The end-resonance clock uses strong hyperfine end transition to stabilize the frequency of the local oscillator.
Comparing to the conventional 0-0 atomic clock, end resonance has very small spin-exchange broadening effect. The
spin-exchange rate is proportional to the number density of the alkali-metal atoms. By using the end resonance, we are
able to use very high dense vapor to obtain a much better signal to noise ratio. On the other hand, the end resonance
suffers from the first-order magnetic field dependence. This problem, however, can be solved by simultaneously using a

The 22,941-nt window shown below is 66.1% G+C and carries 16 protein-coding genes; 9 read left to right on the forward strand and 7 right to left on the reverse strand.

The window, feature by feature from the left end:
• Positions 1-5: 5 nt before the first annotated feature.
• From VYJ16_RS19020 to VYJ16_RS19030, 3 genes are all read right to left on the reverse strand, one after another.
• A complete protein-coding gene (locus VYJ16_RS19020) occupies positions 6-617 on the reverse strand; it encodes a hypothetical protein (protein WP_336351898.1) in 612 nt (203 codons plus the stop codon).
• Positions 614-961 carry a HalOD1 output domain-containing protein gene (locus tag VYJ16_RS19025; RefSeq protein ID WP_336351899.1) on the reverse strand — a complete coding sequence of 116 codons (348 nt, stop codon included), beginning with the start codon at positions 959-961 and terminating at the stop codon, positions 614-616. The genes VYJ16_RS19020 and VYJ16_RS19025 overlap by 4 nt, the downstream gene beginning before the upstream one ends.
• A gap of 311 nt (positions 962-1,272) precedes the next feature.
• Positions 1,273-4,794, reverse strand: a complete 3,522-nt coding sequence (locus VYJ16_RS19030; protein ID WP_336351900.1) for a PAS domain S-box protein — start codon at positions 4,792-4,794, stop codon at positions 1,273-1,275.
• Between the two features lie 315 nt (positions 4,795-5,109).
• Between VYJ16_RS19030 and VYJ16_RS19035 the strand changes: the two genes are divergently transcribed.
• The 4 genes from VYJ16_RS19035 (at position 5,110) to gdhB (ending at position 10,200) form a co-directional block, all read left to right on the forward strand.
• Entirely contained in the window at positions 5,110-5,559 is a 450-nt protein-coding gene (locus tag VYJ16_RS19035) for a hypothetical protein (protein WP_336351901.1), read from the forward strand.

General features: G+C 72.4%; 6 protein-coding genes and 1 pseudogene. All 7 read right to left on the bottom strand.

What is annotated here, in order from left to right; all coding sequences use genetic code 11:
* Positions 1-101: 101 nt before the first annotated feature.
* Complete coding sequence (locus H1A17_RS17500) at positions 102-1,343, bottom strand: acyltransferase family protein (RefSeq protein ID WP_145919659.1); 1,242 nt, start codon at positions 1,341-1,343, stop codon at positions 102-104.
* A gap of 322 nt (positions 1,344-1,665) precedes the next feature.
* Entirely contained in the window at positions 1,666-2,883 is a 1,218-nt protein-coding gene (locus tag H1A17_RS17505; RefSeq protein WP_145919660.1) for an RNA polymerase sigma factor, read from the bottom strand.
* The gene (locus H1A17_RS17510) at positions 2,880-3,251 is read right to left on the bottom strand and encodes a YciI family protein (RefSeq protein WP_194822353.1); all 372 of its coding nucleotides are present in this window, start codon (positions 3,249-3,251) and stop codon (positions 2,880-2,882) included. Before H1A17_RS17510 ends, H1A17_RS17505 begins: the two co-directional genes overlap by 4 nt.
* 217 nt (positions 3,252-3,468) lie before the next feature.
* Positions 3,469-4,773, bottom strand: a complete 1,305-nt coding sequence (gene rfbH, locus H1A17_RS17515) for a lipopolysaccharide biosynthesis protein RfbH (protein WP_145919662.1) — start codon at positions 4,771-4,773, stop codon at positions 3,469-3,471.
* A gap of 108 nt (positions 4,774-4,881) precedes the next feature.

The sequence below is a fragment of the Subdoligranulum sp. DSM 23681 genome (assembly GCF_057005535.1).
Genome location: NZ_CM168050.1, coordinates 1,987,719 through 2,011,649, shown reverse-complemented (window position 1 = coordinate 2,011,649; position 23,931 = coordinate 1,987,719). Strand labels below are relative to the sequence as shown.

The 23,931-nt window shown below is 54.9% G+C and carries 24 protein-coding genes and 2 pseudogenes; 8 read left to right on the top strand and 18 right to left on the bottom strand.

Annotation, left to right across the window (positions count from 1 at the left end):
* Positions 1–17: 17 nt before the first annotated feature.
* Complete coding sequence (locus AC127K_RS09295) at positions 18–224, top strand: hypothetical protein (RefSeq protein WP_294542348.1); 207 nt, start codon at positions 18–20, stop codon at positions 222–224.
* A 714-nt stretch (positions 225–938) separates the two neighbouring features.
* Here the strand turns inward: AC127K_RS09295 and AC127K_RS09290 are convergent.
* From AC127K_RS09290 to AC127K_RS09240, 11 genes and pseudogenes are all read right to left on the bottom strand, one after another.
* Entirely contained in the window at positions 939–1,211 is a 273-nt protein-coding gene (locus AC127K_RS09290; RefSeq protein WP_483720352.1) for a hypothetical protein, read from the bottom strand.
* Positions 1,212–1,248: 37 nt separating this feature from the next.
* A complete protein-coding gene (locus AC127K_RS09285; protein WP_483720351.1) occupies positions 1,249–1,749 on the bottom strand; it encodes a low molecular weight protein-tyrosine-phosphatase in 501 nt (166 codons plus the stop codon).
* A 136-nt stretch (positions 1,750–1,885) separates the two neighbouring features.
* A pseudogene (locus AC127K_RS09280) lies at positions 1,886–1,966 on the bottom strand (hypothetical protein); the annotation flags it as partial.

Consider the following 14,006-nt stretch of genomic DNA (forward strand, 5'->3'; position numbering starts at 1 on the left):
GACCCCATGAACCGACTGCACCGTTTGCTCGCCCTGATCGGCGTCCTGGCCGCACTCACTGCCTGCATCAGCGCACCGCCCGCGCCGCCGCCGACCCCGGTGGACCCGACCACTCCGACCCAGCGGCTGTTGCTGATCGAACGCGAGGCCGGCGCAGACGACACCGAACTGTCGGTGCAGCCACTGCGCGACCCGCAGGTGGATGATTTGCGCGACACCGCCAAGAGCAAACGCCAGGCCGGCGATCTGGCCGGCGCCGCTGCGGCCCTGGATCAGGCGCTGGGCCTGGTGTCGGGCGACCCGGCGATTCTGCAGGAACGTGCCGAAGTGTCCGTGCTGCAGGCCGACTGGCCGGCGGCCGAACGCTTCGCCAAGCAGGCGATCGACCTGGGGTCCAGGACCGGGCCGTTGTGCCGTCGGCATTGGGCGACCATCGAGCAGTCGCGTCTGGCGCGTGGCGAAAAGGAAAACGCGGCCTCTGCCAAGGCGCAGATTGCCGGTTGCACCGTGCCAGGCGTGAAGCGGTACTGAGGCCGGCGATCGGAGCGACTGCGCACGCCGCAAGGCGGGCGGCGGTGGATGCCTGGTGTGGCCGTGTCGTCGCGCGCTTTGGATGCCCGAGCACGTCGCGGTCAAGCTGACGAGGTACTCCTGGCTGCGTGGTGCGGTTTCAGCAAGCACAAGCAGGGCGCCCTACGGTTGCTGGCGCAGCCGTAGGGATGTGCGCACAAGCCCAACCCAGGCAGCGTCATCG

Zeeman end resonance to stabilize the magnetic field. Here, we report the most recent result of the end-resonance clock.
In addition, we report a whole new technique, push-pull laser-atomic oscillator, which can be thought as all-photonic
clock. This new clock requires no local oscillator. It acts like a photonic version of maser, which spontaneously
generates modulated laser light and modulated voltage signals. The modulation serves as the clock signal, which is
automatically locked to the ground-state hyperfine frequency of alkali-metal atoms.